Well, it’s very nice to know Commissioner Bud Selig is hard at work, trying to get some handle on how to dilute the World Series even further by adding even more playoff teams, with the subject planned for this week’s winter meetings.
Here in the real world, we know that the more you dilute the process, the worse it becomes and the more irrelevant regular seasons and even early playoff rounds become. Before long even the World Series becomes irrelevant—who thinks a champion should have a losing record in the regular season? Remember the 1973 Mets, who made it with a near-.500 record? It turned out to be a good series, but it was oh-so-close to being awful.
Wait! Maybe we could have a 162-game playoff season, beginning in April; mix it up, let the teams play each other in weekly series, with the overall record of the teams, over several months, being used as eliminators. Then, the two best teams meet in the final—oh, yeah…hmmm…that’s the old way of doing it, isn’t it?
Well, in the spirit of invention, here’s a solution that actually brings regional rooting interest back, keeps the leagues just big enough to have clear races and also provides enough true champions to maintain interest. How, you ask? Glad to tell you.
First, we need to go back to two ideas that worked for decades, until expansion in 1961-62 intervened—154-game seasons and eight-team leagues.
No, I’m not suggesting contraction—quite the opposite. I’m proposing expansion, from 30 to 32 teams. In the process, we’ll create four more-or-less regional leagues, with some traditional rivalries. We’ll keep the American League and National League names, and add to them two classic baseball league names, advanced to the big stage: the Southern League and the Pacific Coast League.
Here’s the new American League, composed of teams traditionally associated with the league:
New York Yankees, Minnesota Twins, Boston Red Sox, Chicago White Sox, Toronto Blue Jays, Detroit Tigers, Cleveland Indians, and Baltimore Orioles. These names are listed in the order they would have finished this past season, all things being equal. (Which they wouldn’t have been, of course, since the teams didn’t face just each other over 154 games, but let’s go with it instead of doing all that math, shall we?)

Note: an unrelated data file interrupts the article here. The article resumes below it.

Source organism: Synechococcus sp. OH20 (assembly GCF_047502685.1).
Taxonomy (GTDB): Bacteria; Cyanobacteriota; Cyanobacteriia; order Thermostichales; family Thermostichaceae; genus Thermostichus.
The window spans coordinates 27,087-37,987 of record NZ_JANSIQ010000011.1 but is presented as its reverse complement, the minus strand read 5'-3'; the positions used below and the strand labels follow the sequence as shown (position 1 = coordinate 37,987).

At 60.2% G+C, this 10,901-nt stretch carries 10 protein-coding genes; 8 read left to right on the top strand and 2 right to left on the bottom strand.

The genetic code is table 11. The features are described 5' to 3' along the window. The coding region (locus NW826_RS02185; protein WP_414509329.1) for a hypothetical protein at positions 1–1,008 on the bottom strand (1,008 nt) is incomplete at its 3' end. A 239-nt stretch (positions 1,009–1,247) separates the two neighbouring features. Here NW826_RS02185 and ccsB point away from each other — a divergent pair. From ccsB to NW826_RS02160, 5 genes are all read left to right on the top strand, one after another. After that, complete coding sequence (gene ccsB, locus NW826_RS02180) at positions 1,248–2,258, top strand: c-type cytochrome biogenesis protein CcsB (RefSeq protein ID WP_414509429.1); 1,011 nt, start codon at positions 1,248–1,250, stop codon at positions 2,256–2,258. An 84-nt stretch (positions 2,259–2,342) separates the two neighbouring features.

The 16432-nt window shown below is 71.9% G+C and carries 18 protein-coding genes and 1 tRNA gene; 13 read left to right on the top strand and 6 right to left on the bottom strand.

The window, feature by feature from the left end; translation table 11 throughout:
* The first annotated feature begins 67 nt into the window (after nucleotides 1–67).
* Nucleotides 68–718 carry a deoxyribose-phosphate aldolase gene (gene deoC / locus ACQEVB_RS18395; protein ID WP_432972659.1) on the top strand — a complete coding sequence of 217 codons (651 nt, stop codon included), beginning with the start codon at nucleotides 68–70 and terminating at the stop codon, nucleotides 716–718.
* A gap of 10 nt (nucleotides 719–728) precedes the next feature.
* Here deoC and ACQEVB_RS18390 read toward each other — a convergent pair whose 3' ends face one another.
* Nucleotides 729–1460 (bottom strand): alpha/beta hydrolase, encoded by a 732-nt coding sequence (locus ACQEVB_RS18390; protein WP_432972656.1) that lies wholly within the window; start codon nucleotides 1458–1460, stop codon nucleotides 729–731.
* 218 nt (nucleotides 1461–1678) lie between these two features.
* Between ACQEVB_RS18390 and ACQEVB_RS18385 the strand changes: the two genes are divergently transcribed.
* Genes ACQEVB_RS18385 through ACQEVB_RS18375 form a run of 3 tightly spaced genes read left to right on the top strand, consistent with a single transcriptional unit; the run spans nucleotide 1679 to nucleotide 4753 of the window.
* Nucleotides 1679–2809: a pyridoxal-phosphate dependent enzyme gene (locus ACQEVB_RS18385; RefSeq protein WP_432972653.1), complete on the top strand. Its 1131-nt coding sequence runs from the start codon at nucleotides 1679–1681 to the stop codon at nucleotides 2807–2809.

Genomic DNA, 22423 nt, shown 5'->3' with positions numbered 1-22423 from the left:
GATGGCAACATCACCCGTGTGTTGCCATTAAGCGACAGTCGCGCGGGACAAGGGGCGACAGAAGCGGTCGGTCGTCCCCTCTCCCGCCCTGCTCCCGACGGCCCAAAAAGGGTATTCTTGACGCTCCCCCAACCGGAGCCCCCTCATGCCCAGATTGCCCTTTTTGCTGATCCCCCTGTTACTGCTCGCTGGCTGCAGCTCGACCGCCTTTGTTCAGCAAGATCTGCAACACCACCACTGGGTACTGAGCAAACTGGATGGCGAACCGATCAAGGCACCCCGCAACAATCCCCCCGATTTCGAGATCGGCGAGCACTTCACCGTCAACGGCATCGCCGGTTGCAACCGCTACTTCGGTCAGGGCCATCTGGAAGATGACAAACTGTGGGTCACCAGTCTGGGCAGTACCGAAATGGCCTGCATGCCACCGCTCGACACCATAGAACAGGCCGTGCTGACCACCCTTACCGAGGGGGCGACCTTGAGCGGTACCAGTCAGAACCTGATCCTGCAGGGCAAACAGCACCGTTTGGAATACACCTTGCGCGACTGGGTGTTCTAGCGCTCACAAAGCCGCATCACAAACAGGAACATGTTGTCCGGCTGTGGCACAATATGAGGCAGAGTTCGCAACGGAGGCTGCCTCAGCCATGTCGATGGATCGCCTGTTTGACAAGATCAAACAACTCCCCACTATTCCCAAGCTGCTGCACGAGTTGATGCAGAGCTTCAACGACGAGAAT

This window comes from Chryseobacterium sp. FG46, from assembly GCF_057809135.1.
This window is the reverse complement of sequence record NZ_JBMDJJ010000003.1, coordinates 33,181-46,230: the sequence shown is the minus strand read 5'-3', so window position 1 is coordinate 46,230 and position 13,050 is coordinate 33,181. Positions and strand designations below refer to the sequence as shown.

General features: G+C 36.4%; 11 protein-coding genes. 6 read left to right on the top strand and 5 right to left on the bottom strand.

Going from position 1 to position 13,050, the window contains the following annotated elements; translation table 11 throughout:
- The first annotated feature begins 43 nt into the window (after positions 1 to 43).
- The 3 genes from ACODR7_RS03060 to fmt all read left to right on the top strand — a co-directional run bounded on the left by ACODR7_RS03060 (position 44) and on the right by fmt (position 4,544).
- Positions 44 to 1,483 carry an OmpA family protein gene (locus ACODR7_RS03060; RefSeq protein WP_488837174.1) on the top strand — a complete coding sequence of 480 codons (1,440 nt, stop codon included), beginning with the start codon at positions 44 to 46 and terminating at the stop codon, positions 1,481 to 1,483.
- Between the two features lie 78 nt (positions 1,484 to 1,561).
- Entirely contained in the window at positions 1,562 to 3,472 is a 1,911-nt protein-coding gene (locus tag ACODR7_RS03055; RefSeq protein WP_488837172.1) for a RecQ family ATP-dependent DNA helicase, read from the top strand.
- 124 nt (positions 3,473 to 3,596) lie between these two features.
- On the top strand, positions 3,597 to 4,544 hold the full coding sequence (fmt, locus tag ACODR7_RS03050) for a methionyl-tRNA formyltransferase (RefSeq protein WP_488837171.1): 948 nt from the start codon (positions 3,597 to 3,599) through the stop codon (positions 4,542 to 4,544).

The National League, likewise, consists mainly of the traditional cities, if not all the traditional franchises:
Philadelphia Phillies, Cincinnati Reds, St. Louis Cardinals, New York Mets, Milwaukee Brewers, Chicago Cubs, Washington Nationals and Pittsburgh Pirates.
Both the American and National Leagues in this scenario cover the East Coast and the Midwest; if we want to get very radical, of course, these two could be split more regionally:
American League: New York Yankees, New York Mets, Boston Red Sox, Baltimore Orioles, Washington Nationals, Philadelphia Phillies, Pittsburgh Pirates and Cleveland Indians.
National League: Chicago White Sox, Chicago Cubs, St. Louis Cardinals, Milwaukee Brewers, Minnesota Twins, Toronto Blue Jays, Detroit Tigers and Cincinnati Reds.
The Southern League, in this new construction, has the Sun Belt teams and the two expansion teams, simply for argument’s sake. I’ve chosen these teams for some pretty arbitrary (read, random) reasons, but logically, this is the region where expansion will likely occur, if and when:
Tampa Bay Rays, Miami Marlins, Atlanta Braves, Texas Rangers, Houston Astros, Kansas City Royals, Indianapolis Aces and San Juan Sugar Kings.
The Pacific Coast League is composed of teams in cities that—you guessed it—traditionally fought for titles in the West’s grand old league:
Los Angeles Angels, Los Angeles Dodgers, San Francisco Giants, Oakland Athletics, San Diego Padres, Colorado Rockies, Arizona Diamondbacks and Seattle Mariners.
There are two reasons to go with the eight-team format. One is that it has been proven that eight teams can make a shorter season work; the 154-game season is ideal for this size league. Additionally, in an era when transportation issues make travel more and more expensive, cutting back to traditional rivalries and regions makes solid economic sense (even more so if we completely realign the AL and NL).